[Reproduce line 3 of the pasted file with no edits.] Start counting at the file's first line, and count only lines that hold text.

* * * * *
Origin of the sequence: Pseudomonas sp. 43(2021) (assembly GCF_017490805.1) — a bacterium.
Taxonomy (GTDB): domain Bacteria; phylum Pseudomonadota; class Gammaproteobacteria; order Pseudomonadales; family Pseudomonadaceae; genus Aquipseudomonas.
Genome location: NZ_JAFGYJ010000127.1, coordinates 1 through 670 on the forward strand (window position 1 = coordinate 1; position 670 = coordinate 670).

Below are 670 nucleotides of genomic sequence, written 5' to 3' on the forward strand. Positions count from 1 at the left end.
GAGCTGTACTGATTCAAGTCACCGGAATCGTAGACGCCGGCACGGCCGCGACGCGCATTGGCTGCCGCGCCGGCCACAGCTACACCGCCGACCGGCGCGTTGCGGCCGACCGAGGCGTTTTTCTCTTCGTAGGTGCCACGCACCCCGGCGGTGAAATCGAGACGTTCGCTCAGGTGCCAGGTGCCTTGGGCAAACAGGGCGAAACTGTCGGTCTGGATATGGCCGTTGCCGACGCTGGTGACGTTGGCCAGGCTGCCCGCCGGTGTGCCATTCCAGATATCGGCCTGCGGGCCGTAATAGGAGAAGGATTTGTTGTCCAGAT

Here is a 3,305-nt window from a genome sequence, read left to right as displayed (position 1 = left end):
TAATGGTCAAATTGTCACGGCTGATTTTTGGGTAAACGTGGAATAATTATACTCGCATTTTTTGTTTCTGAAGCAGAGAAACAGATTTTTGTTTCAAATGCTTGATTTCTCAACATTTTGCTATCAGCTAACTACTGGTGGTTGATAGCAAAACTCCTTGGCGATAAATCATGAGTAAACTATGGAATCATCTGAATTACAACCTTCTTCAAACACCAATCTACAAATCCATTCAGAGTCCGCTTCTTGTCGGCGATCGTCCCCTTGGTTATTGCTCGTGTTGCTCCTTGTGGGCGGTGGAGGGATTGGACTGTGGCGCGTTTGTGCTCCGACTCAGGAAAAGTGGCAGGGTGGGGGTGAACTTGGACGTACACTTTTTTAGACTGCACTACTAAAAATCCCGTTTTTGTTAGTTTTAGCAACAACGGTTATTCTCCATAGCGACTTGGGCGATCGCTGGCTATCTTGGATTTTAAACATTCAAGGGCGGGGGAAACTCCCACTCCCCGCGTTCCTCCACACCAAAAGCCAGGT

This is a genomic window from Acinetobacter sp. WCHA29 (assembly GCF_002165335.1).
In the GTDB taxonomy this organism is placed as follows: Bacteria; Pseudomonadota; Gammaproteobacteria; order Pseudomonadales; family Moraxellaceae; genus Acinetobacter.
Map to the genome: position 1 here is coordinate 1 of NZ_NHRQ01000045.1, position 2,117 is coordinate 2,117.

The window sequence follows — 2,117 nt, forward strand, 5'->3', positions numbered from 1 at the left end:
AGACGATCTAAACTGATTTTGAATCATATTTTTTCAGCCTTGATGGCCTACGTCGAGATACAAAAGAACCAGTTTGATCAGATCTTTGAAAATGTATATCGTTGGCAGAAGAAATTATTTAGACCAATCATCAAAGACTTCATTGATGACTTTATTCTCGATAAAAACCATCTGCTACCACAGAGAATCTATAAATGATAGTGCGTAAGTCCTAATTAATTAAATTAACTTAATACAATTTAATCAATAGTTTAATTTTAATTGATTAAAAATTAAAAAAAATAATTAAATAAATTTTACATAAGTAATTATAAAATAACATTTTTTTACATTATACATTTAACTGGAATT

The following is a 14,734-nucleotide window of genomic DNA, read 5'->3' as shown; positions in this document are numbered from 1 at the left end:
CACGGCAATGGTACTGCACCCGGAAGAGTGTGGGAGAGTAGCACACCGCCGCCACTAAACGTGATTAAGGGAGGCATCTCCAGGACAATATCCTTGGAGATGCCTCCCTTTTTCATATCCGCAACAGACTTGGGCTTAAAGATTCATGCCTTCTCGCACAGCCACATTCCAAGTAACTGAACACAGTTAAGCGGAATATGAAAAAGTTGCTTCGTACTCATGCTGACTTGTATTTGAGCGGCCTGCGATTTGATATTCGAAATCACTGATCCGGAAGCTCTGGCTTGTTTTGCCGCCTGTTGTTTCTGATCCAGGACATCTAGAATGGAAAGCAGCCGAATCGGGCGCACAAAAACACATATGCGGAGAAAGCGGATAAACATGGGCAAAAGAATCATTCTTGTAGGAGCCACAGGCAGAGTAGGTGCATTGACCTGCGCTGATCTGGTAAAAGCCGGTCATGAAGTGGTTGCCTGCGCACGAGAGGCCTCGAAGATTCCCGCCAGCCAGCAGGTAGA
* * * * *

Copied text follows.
Genome location: NZ_JAFGYJ010000127.1, coordinates 1 through 670 on the forward strand (window position 1 = coordinate 1; position 670 = coordinate 670).